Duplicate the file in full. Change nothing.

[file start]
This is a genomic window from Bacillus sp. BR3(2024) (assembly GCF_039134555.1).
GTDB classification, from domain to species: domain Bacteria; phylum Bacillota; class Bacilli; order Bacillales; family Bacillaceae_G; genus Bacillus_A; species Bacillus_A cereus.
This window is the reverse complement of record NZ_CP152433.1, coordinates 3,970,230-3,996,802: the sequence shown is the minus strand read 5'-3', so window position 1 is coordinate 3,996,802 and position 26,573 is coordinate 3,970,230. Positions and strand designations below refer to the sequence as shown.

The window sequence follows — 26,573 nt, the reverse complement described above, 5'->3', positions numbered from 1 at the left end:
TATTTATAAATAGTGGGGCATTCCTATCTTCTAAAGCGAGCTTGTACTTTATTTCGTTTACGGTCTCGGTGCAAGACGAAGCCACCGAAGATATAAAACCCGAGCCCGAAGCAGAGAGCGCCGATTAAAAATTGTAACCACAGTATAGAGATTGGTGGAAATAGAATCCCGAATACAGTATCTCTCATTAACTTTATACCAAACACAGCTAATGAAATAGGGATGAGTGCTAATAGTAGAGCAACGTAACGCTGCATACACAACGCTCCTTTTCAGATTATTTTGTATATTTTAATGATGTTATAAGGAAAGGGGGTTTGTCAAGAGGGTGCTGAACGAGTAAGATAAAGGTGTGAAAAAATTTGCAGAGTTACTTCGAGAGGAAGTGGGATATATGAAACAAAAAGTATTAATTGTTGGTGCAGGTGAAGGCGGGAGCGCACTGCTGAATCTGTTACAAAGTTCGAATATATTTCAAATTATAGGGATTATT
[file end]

This is a genomic window from Bacillus sp. BR3(2024) (assembly GCF_039134555.1).
GTDB classification, from domain to species: domain Bacteria; phylum Bacillota; class Bacilli; order Bacillales; family Bacillaceae_G; genus Bacillus_A; species Bacillus_A cereus.
This window is the reverse complement of record NZ_CP152433.1, coordinates 3,970,230-3,996,802: the sequence shown is the minus strand read 5'-3', so window position 1 is coordinate 3,996,802 and position 26,573 is coordinate 3,970,230. Positions and strand designations below refer to the sequence as shown.

The window sequence follows — 26,573 nt, the reverse complement described above, 5'->3', positions numbered from 1 at the left end:
TATTTATAAATAGTGGGGCATTCCTATCTTCTAAAGCGAGCTTGTACTTTATTTCGTTTACGGTCTCGGTGCAAGACGAAGCCACCGAAGATATAAAACCCGAGCCCGAAGCAGAGAGCGCCGATTAAAAATTGTAACCACAGTATAGAGATTGGTGGAAATAGAATCCCGAATACAGTATCTCTCATTAACTTTATACCAAACACAGCTAATGAAATAGGGATGAGTGCTAATAGTAGAGCAACGTAACGCTGCATACACAACGCTCCTTTTCAGATTATTTTGTATATTTTAATGATGTTATAAGGAAAGGGGGTTTGTCAAGAGGGTGCTGAACGAGTAAGATAAAGGTGTGAAAAAATTTGCAGAGTTACTTCGAGAGGAAGTGGGATATATGAAACAAAAAGTATTAATTGTTGGTGCAGGTGAAGGCGGGAGCGCACTGCTGAATCTGTTACAAAGTTCGAATATATTTCAAATTATAGGGATTATT